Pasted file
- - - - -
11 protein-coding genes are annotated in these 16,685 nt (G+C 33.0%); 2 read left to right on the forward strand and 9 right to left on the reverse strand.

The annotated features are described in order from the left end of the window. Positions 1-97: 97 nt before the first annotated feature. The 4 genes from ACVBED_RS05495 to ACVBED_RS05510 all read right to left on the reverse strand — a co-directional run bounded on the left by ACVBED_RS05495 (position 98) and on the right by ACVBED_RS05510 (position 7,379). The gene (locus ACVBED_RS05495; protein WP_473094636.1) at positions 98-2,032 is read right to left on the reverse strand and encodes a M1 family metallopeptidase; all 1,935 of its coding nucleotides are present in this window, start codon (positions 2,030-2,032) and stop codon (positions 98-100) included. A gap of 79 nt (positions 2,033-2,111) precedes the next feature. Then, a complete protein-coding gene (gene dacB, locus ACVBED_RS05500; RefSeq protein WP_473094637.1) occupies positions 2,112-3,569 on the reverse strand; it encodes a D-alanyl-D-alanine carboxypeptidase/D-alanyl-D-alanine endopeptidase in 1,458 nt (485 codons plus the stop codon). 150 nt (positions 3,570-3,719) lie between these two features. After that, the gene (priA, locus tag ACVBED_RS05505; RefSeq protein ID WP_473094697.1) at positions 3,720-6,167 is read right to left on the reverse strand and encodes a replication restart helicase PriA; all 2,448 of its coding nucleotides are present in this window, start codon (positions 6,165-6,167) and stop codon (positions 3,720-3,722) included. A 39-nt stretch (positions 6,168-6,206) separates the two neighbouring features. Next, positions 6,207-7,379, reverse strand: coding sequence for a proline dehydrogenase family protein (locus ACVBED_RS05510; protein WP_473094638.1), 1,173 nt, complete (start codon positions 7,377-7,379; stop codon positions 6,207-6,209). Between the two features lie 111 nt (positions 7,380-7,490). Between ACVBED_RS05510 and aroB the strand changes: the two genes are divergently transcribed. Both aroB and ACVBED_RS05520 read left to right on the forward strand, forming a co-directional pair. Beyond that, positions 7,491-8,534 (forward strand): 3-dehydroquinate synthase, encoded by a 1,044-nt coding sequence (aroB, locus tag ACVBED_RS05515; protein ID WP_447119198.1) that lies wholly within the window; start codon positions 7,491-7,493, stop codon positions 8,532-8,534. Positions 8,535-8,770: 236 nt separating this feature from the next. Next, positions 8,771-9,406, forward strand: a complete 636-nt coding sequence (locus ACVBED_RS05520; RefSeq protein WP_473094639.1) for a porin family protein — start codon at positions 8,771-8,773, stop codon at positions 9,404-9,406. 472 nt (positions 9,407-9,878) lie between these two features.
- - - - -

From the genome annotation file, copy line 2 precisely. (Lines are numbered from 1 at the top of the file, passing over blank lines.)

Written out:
The annotated features are described in order from the left end of the window. Positions 1-97: 97 nt before the first annotated feature. The 4 genes from ACVBED_RS05495 to ACVBED_RS05510 all read right to left on the reverse strand — a co-directional run bounded on the left by ACVBED_RS05495 (position 98) and on the right by ACVBED_RS05510 (position 7,379). The gene (locus ACVBED_RS05495; protein WP_473094636.1) at positions 98-2,032 is read right to left on the reverse strand and encodes a M1 family metallopeptidase; all 1,935 of its coding nucleotides are present in this window, start codon (positions 2,030-2,032) and stop codon (positions 98-100) included. A gap of 79 nt (positions 2,033-2,111) precedes the next feature. Then, a complete protein-coding gene (gene dacB, locus ACVBED_RS05500; RefSeq protein WP_473094637.1) occupies positions 2,112-3,569 on the reverse strand; it encodes a D-alanyl-D-alanine carboxypeptidase/D-alanyl-D-alanine endopeptidase in 1,458 nt (485 codons plus the stop codon). 150 nt (positions 3,570-3,719) lie between these two features. After that, the gene (priA, locus tag ACVBED_RS05505; RefSeq protein ID WP_473094697.1) at positions 3,720-6,167 is read right to left on the reverse strand and encodes a replication restart helicase PriA; all 2,448 of its coding nucleotides are present in this window, start codon (positions 6,165-6,167) and stop codon (positions 3,720-3,722) included. A 39-nt stretch (positions 6,168-6,206) separates the two neighbouring features. Next, positions 6,207-7,379, reverse strand: coding sequence for a proline dehydrogenase family protein (locus ACVBED_RS05510; protein WP_473094638.1), 1,173 nt, complete (start codon positions 7,377-7,379; stop codon positions 6,207-6,209). Between the two features lie 111 nt (positions 7,380-7,490). Between ACVBED_RS05510 and aroB the strand changes: the two genes are divergently transcribed. Both aroB and ACVBED_RS05520 read left to right on the forward strand, forming a co-directional pair. Beyond that, positions 7,491-8,534 (forward strand): 3-dehydroquinate synthase, encoded by a 1,044-nt coding sequence (aroB, locus tag ACVBED_RS05515; protein ID WP_447119198.1) that lies wholly within the window; start codon positions 7,491-7,493, stop codon positions 8,532-8,534. Positions 8,535-8,770: 236 nt separating this feature from the next. Next, positions 8,771-9,406, forward strand: a complete 636-nt coding sequence (locus ACVBED_RS05520; RefSeq protein WP_473094639.1) for a porin family protein — start codon at positions 8,771-8,773, stop codon at positions 9,404-9,406. 472 nt (positions 9,407-9,878) lie between these two features.